Mik Kersten: Yes, exactly. We've had this common thread, Gail and I, of not just looking at the architecture of software in terms of how to make hard scale software effective, but really the social aspects and the collaboration aspects. These emergent structures that span software architecture that really have to do with the way people and organizations work, the way organizations form and evolve, and the columns they fall into.
I think that's been one of the most important collaborations to me. It all started back then. Taking that different approach to software and software architecture in terms of how we really make it work in scale and how we take a different approach to it.
Mark Miller: A lot of the terminology you just used relates directly to DevOps. Do you remember the first time you heard about DevOps?
Mik Kersten: Yeah I do, and I think the interesting thing at that point was it was not anything new. I I'd been building on my projects in open source software that way for a while, so I thought, "Oh, wow, this is happening more now." The notion of not deploying multiple times a day when we were doing that, working on things like the , was just bizarre, but it was really interesting to see that this movement was coming from collaboration and breaking down these silos between the way commercial software was built.
With open source software you just had to do this. If you didn't iterate that quickly, you wouldn't have an open source project that was successful because no one would use it because people thrive on consuming features, consuming cool new stuff. It really helped me understand how far a distance there was from that idealized way of developing things to the reality that a lot of professional developers and release engineers were living day-to-day. I did get interested in it fairly early because of that. Less because it seemed new, but more because it identified a problem that I hadn't even, to that point, realized how big a problem that it was.
Mark Miller: It's interesting, again, the consistency in the people that I'm talking to. When DevOps first came on the radar, everybody goes, "Oh, yeah, yeah that's the way to do it. That's the way we've all been doing it. Now it has a name." It's been interesting to follow that trend.
When you've got your comp any now, does the work that you did with Gail influence how you're structuring your company?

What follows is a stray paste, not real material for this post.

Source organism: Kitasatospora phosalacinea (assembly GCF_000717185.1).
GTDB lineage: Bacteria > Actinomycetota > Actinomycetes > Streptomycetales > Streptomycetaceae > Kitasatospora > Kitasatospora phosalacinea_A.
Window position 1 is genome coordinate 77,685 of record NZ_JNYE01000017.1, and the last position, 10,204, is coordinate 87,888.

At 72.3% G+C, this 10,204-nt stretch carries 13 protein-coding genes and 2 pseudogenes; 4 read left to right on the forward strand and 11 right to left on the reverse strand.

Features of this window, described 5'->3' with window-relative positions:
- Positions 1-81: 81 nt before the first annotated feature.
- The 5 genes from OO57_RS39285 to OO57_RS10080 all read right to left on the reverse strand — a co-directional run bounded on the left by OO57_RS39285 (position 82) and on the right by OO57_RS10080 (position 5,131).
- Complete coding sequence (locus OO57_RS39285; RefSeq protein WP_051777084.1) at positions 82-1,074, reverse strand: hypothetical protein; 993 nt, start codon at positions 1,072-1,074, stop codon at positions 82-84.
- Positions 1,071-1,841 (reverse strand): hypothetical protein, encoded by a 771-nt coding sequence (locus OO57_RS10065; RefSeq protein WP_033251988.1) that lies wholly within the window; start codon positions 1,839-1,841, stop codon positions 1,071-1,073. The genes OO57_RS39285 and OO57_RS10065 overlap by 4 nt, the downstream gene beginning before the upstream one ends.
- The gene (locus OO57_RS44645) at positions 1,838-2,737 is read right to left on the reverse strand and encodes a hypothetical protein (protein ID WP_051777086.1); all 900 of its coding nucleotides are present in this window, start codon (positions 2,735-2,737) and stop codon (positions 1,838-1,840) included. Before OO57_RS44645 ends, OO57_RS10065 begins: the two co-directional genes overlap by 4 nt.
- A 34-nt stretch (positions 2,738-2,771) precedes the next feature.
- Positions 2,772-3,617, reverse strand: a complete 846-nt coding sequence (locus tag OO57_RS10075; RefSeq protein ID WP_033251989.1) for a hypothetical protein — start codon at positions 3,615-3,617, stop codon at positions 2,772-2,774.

Mik Kersten: Every week. Well, every week might be an exaggeration, but I think it absolutely influences how we think about the organizational structure of the development teams and the company as a whole. There's been work done by Gail and other researches on socio-technical congruency and those kinds of things, yet, we've also seen other things in industry take hold. Things like the notion of feature themes and so on. For me, the core thing around DevOps and around the right ways of doing Agile and Scrum and all of those things that we've seen happening, is that we need to think in terms of how we structure teams and architecture and so on.
I think that the core concepts of Lean need to be applied to end-to-end software delivery. In the end, it's around the notion of pull. I felt this in a way that'll continue to shape my career.
In open source you've got all this pull from people that you're interacting with daily. In my case, with the Eclipse Mylyn and AspectJ projects, it was thousands of people creating bug reports and feature requests. We were always dealing with this immense pull of things that people wanted from your open source that they were using more and more.
In open source it's interesting because you'll often have a small number of core committers and then ten, a hundred, or a thousand times the number of users just wanting more stuff. You can ask them to contribute and so on, so you can do very interesting things with that. There's this very strong pull, and that pull, in the end, is the value stream. It's taking resources behind your software project that can be the late nights that you're spending coding cool features and basically delivering them to the end users that you're trying to delight.